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  • Barbadian authorities alongside Prime Minister Mottley heads to the opening of Parliament on September 15, 2020.

    Barbadian authorities alongside Prime Minister Mottley heads to the opening of Parliament on September 15, 2020. | Photo: Twitter/@miaamormottley

Published 16 September 2020
Opinion

The Prime Minister's message emphasized that "the time has come to fully leave our colonial past behind." 

Barbados's Prime Minister Mia Mottley confirmed that the country would remove British Queen Elizabeth II as head of state, and the island will be declared a Republic by November 2021.

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"Barbadians want a Barbadian head of state. This is the ultimate statement of confidence in who we are and what we are capable of achieving," Barbados Governor General Sandra Mason said during a speech on behalf of Prime Minister Mottley. 

"Hence, Barbados will take the next logical step toward full sovereignty and become a republic by the time we celebrate our 55th anniversary of independence," the official added.

During the aperture of Parliament, where the authorities outline the government's policies for the next session, the Prime Minister's message emphasized that "the time has come to fully leave our colonial past behind."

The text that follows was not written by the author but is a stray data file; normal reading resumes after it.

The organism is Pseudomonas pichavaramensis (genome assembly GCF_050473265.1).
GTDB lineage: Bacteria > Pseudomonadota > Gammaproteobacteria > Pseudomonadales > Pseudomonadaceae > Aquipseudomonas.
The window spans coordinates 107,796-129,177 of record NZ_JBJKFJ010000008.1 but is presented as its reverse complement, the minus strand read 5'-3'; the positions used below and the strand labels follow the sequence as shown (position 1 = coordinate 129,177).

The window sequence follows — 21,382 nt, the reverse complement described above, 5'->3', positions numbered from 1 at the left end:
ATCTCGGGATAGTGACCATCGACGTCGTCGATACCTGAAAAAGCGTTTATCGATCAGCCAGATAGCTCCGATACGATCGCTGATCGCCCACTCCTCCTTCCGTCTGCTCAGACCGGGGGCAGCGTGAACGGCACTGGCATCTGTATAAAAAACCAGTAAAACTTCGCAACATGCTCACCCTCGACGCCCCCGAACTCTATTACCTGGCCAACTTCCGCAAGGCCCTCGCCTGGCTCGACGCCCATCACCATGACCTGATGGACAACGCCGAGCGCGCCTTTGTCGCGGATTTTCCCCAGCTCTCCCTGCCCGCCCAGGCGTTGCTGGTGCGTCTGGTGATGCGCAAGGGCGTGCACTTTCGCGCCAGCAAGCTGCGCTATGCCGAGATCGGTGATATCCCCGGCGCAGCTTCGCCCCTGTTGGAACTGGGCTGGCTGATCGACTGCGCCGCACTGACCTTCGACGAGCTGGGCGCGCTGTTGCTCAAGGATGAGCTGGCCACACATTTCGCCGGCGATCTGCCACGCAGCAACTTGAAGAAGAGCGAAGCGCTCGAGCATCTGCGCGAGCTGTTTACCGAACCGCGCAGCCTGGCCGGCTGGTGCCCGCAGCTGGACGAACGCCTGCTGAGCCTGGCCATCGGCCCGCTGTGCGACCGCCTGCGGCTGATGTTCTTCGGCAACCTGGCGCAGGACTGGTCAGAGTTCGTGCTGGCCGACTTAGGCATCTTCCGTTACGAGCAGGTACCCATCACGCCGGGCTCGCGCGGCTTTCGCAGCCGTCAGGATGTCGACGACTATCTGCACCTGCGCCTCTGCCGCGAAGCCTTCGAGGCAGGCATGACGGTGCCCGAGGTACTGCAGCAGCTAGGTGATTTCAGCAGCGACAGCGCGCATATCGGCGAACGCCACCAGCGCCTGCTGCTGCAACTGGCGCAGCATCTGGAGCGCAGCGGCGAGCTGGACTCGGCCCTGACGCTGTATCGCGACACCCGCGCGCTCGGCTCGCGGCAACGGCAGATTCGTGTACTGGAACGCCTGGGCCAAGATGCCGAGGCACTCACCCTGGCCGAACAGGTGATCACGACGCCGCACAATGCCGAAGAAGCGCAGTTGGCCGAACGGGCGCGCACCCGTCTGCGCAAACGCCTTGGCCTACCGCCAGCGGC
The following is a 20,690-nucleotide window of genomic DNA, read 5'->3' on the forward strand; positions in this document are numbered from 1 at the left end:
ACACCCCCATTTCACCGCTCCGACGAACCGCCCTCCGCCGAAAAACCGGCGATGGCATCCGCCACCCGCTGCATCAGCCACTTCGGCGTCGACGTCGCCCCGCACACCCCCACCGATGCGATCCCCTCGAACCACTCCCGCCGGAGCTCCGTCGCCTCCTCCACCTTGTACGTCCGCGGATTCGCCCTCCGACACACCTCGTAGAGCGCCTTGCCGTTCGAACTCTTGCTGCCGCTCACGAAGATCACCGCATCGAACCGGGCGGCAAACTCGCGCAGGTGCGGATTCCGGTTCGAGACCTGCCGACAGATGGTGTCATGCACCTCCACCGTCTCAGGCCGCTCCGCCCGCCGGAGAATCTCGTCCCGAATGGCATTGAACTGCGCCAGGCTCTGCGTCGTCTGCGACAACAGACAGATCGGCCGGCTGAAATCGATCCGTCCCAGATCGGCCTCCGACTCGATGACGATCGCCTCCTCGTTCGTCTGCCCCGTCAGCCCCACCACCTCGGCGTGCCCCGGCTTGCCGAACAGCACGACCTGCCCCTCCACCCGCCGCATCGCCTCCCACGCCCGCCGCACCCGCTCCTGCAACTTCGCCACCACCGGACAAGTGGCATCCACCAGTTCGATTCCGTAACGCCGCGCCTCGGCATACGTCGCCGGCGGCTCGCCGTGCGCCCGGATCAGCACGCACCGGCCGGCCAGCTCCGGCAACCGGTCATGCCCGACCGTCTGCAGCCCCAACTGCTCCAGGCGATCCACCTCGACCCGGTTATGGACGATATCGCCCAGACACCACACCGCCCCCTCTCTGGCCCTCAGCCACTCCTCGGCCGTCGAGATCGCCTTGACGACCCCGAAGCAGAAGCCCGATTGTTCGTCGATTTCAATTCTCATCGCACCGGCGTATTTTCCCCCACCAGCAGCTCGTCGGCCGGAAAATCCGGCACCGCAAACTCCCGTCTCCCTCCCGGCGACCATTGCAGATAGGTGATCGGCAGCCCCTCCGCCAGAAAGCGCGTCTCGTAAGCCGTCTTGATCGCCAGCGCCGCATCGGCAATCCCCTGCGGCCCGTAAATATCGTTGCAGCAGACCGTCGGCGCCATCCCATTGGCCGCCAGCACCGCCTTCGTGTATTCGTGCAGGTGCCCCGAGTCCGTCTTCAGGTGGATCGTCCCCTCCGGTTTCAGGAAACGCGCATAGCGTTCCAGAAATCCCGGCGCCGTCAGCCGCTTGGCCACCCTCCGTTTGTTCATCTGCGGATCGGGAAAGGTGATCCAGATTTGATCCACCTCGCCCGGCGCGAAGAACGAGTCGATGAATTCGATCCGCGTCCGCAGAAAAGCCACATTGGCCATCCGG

The Caribbean island gained independence in 1966 from the United Kingdom. Still, authorities decided to keep the country within the British Commonwealth, therefore retaining Queen Elizabeth II as monarch and head of state.

The statement also remarked that as the government seeks to "find stronger, more resilient, more sustainable" governance structures, it is imperative "to ensure they best reflect its characteristics and values as a nation."

Also, Buckingham Palace, on behalf of Queen Elizabeth, said in a statement that the decision was "a matter for the government and people" of Barbados.

Trinidad and Tobago, Dominica, and Guyana have already cut formal ties with the British Monarchy in the Caribbean. Moreover, Jamaica's Prime Minister Andrew Holness has said that it is a priority of his government to separate the country from this institution.

  


 
 

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